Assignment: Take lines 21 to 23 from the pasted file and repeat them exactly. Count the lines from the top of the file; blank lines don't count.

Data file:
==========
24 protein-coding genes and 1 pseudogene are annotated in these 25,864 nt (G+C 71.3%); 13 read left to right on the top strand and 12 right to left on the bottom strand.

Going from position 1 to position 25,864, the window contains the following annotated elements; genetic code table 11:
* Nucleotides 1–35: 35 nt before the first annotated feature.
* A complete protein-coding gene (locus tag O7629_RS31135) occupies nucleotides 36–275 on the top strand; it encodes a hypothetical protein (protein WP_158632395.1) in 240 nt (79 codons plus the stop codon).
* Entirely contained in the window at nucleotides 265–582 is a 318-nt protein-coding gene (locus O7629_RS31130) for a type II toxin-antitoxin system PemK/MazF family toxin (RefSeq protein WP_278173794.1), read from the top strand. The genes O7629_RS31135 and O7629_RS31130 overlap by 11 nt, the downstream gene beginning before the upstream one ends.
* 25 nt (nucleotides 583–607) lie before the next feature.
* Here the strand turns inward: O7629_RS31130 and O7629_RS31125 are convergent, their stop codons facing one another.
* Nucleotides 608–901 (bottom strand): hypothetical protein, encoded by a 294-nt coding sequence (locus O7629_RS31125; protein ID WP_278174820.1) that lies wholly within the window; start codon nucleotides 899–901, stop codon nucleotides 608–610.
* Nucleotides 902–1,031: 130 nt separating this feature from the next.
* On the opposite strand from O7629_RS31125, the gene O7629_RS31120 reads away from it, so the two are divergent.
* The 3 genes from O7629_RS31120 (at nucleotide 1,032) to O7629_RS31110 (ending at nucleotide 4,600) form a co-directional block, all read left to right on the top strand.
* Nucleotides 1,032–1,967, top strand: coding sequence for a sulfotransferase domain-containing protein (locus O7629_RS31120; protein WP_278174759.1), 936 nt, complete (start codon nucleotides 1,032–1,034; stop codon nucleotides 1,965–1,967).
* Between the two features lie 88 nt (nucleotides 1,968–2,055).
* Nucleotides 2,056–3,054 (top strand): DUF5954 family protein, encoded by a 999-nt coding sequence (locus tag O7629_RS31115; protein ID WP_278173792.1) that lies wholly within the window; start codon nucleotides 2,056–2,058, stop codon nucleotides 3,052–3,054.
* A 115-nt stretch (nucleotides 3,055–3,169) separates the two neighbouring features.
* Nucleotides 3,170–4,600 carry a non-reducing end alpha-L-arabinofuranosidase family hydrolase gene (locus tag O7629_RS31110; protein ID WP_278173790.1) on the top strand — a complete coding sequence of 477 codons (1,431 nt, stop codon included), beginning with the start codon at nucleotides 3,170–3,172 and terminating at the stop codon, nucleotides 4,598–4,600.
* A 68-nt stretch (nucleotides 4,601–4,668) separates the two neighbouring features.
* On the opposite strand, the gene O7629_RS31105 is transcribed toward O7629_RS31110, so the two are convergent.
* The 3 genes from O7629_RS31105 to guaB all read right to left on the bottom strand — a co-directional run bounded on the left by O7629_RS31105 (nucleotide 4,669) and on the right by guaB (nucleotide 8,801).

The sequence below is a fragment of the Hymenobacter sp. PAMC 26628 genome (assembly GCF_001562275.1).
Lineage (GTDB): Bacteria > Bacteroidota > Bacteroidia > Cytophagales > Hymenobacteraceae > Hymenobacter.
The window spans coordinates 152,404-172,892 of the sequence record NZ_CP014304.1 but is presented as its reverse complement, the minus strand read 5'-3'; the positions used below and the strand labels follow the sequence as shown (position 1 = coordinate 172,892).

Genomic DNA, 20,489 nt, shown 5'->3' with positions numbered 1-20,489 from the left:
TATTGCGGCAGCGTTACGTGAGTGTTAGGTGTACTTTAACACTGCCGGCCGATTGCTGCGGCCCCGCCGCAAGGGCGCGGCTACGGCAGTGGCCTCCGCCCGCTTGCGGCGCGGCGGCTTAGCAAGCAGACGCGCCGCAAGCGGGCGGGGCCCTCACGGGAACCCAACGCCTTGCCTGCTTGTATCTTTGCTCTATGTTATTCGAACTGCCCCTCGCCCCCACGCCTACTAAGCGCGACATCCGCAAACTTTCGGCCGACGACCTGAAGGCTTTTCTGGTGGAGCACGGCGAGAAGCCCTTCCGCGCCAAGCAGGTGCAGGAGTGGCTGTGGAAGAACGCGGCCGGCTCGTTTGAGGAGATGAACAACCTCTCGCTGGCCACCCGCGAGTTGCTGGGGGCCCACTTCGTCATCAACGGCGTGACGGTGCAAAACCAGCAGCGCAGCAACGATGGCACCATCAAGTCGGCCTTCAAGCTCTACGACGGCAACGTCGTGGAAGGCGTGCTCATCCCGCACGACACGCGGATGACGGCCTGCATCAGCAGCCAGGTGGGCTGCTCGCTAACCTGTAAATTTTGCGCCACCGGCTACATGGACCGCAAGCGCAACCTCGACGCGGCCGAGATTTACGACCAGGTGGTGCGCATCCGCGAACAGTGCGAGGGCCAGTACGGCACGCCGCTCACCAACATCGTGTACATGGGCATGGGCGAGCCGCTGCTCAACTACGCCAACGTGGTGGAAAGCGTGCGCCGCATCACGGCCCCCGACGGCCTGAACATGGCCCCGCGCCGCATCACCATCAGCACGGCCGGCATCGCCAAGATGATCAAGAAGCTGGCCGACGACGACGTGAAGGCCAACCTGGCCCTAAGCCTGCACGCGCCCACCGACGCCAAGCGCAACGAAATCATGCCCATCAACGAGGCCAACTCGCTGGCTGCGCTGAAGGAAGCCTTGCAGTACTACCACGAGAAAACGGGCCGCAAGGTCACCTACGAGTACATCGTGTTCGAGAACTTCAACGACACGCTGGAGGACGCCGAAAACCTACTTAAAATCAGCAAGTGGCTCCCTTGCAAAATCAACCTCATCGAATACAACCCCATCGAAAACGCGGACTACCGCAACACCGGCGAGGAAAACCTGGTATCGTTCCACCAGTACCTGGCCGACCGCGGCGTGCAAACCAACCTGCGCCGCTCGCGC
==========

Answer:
Lineage (GTDB): Bacteria > Bacteroidota > Bacteroidia > Cytophagales > Hymenobacteraceae > Hymenobacter.
The window spans coordinates 152,404-172,892 of the sequence record NZ_CP014304.1 but is presented as its reverse complement, the minus strand read 5'-3'; the positions used below and the strand labels follow the sequence as shown (position 1 = coordinate 172,892).

Genomic DNA, 20,489 nt, shown 5'->3' with positions numbered 1-20,489 from the left: